Slmfter and was seconded by Secretary
Root. General Shatter, who has direction
of the Inquiry, suggested that pay in Sur
geon Rafter's case be suspended until cer
tain accounts for the provisioning of sick
soldiers on board the transport are settled.
In a protest which Major Rafter has filed
with the war department, lie represents
that he is not responsible for the conditions
which prevailed on the Tartar.
Remarkable Success of a IVevr Treat
ment for I'ltex.
For many years it has been supposed that
the only absolutely sure cure for piles was
by surgical operation, but the danger to
life and the pain and expense has been so
great that many thousands suffer for years
rather than submit to this last resort; or
they seek the temporary relief In the many
remedies clultned to relieve piles and rectal
troubles, salves, ointments and similar sim
ple remedies which give only slight and
very temporary relief.
A new preparation which is painless and
harmless, but which affords immediate re
lief and iu many cases a complete cure in
a very short 'time. Is sold by druggists un
der the name 01 ryramid 1'iie cure.
It is In suppository form used at night
and its regular use has cured thousands of
obstinate, long standing cases, and it seems
to be equally effective In all Uie various
forms of piles, whether Itching, bleeding
or- protruding.
The Pyramid Pile Cure allays the inflam
mation and intolerable Itching, reduces the
tumors, and Its astringent properties cause
the enlarged blood vessels to contract to a
normal, healthy condition.
A Baltimore gentleman relates his expe
rience with the Pyramid Pile Cure in these
"It affords me unusual pleasure to add
jny indorsement to those of others rela
tive to your really wonderful pile remedy.
I was a sufferer for years until told by a
fellow salesman of the Pyramid Pile Cure.
It has entirely cured me and I cheerfully
eend this for publication If you wish to use
It In that direction. I .wish ;-ou would send
me one '01 your iiiiieoooKs on cause and
cure 01 piles, j. aesireio snow it tajsome
Anv rile sufferer m;
use the Ffaramld
with certainty that it
lief and regular use a
give lnsttit;re-
uoem CUTOB.jjia
the still further certai
nat It cononlas
no cocaine, morphlneor
uic or mineral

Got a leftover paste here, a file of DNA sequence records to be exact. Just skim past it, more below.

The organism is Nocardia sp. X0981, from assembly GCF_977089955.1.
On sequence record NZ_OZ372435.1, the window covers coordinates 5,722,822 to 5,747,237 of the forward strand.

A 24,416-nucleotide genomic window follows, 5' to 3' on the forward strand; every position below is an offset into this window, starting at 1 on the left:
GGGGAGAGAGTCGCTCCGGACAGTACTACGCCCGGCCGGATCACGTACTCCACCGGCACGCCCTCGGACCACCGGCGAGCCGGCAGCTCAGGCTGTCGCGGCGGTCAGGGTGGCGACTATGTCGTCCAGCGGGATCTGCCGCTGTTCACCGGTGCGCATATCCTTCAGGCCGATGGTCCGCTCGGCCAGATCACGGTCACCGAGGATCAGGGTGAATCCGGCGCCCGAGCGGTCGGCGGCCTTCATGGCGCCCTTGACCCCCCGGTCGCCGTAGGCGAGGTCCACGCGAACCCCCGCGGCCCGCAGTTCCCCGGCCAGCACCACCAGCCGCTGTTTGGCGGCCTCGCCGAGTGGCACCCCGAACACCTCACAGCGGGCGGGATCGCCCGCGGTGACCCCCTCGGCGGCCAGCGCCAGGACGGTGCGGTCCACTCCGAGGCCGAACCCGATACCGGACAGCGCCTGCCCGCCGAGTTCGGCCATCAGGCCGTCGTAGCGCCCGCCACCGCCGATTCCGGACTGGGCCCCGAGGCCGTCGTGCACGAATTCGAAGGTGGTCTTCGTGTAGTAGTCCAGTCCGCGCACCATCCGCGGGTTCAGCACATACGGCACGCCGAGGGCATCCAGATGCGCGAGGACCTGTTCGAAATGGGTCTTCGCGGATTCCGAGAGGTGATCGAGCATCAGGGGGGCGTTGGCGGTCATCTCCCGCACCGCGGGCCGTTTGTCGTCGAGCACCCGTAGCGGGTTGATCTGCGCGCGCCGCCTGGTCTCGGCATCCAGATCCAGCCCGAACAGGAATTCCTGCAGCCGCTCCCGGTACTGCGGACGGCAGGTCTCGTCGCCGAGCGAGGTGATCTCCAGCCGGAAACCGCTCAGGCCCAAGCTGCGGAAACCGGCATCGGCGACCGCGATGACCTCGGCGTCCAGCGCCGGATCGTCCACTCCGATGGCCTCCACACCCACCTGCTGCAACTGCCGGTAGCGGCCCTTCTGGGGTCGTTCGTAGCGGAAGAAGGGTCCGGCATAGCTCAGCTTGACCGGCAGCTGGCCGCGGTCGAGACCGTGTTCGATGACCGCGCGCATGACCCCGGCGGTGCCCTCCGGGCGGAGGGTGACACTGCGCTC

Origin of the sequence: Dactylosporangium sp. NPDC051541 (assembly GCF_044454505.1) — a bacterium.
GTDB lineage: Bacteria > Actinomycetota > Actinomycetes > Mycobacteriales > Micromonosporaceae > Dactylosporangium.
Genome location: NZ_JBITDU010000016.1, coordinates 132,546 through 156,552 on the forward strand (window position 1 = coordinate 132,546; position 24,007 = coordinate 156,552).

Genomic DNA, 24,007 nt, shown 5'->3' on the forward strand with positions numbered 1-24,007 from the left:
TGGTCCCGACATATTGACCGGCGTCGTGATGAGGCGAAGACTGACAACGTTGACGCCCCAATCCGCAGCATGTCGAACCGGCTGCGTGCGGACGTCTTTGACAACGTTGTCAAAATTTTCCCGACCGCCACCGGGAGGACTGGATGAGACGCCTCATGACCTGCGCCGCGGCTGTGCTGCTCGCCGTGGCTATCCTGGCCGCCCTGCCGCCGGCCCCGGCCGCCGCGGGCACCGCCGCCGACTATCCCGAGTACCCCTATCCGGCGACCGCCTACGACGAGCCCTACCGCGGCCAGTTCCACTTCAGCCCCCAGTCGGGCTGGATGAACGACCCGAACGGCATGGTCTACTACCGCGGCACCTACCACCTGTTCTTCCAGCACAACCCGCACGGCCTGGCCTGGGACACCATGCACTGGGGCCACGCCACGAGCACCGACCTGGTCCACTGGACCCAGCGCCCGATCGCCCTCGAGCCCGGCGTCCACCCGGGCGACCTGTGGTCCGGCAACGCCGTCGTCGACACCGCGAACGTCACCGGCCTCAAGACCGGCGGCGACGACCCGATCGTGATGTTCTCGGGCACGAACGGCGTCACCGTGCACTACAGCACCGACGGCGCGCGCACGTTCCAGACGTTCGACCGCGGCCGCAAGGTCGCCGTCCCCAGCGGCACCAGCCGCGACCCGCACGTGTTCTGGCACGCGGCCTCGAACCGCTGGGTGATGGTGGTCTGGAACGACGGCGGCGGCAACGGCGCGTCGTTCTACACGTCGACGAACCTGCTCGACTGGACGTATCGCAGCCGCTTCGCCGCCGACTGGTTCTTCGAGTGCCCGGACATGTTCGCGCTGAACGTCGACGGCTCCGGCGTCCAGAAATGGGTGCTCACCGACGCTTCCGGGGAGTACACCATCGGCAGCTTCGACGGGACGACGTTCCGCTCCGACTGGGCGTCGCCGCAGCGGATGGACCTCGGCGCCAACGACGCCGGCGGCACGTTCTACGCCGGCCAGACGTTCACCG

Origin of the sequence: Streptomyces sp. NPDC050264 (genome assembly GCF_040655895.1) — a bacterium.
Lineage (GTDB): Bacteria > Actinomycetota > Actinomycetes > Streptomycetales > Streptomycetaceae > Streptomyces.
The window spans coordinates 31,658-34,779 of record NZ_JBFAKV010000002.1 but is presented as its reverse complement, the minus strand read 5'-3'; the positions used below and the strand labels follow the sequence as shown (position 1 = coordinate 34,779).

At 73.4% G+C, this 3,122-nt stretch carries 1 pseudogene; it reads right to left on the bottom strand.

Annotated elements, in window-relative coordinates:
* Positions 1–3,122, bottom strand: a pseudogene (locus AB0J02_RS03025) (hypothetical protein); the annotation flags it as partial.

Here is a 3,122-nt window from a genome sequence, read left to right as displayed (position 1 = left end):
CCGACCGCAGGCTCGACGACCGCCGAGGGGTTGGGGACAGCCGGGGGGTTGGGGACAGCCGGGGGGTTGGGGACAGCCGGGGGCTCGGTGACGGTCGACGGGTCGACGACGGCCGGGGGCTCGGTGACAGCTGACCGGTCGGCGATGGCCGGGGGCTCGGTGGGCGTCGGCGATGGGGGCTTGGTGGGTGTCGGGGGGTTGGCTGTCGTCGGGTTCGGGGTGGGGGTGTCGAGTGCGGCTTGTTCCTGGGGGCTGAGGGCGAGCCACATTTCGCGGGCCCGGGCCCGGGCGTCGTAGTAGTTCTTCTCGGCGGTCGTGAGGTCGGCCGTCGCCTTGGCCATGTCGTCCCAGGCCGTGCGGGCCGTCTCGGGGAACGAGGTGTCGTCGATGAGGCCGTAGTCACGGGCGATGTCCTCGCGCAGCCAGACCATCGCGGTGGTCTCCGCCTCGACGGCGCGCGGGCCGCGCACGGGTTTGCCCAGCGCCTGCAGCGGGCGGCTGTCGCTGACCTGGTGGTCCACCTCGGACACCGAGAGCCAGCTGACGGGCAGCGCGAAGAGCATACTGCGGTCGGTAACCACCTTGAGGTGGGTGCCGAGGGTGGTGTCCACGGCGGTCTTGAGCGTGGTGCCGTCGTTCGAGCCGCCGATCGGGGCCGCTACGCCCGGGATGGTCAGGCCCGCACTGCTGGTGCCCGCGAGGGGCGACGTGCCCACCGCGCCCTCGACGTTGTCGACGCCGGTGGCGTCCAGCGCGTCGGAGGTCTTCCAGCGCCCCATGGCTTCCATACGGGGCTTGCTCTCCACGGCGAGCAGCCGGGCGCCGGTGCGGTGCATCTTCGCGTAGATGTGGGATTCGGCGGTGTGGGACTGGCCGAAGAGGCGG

' -
All druggists sell .t-yra
d Pile Cure, DO
Cnu for full flied treatment.
Suspenders Satin Suspend
ers, embroidered, one pair in
a box, very neat and
durable, 50c value, P
House Coats and Christmas Novelties
Get Your Boys Ready for Christmas.
Bring them to The Palace to-morrow and pick out their outfit for the holidays. Our great purchase of Boys' Good Clothing
bought from Garson, Mayer &-Co. and Walroff, Goodman & Co. on sale to-morrow at a saving of one-half the usual profit.
Every Garment Guaranteed In
Every Way-See the Goods.
Boys Strictly All Wool Knee Pants Suits,
S to 15 years, in neat brown and gray C. Ac
res, worth $2.50, to-morrow only
Boys' Covert Top Coats, tan
make, 5 to IS years, worth $4.00,
Boys' Knee Pants Suits, ages 3 to 15, in a
great variety of the most popular fabrics, such as
serges, clay worsteds and casslmeres, all swell pat
terns and worth $4.50; J7 fij
to-morrow's special price .f",yJ
New Century Ulster, ages 14 to 19 Irish
Frieze, Oxford Indestructible lining, ankle
collar $s.50 the city over;
Boys' Strictly All Wool Knee Parits-3 to 16
years they are all wool goods six styles Includ
ing blue and black, made with double seat and
knees, riveted buttons, as good as any 75c or $1
ones made, BJOC
to-morrow at ?
Former Shot ,by, .Sll.sourl Convict
Who, With a Companion, Tried
to Escape.
JEFFERSON CITY, Dec. 9. (Special.)
Edward Krash and Joshua Kraft, two
fifteen-year convicts, escaped from the Mis
souri penitentiary at S o'clock this morning
by sliding down a rope from the third
story of the Star Clothing Company's fac
tory to the street. How they managed to
procure the rope and citizens' clothing is
not yet ascertained. They separated as
soon as they reached the ground. Krash
jumped into a grocery delivery wagon be
longing to J. B. Burns and was soon out
of the city limits, where he abandoned the
wagon and took to the brush. Up to this
hour he has not been recaptured. Kraft
took to his heels as soon as his feet touch
ed ground and he was soon clear of the
town. About a mile from the city he broke
into a farm house, stole a Winchester rllle
and about a mile further on shot a farmer
named Spelker through the breast, from
the effect of which Spelker died several
hours later. Spelker was trying to stop
him. About three miles from the city he
was overhauled bv a nartv of pursuers.
headed by Special Officer Crump. He
threw up his rifle but it failed to fire and
Crump fired, the ball striking his head. At
first it was thought that he was killed, but
investigation showed that the ball had
glanced, inflicting only a slight wound. He
was returned to the prison, bloody and ex
hausted, after his desperate effort for free
dom. He and Krash were both serving
sentences for robbery. Kraft came from
Lawrence county, in 1S96. and Krash from
Buchanan county, in 1S9S.
Commlsmloner Breldenthnl SucgesU
Adoption of "Reirnrd for Evi
dence" Plan.
TOPEKA, Dec. 9 (Special.) Bank Com
missioner J. W Breidenthal has issued a
statement to the bankers of Kansas sug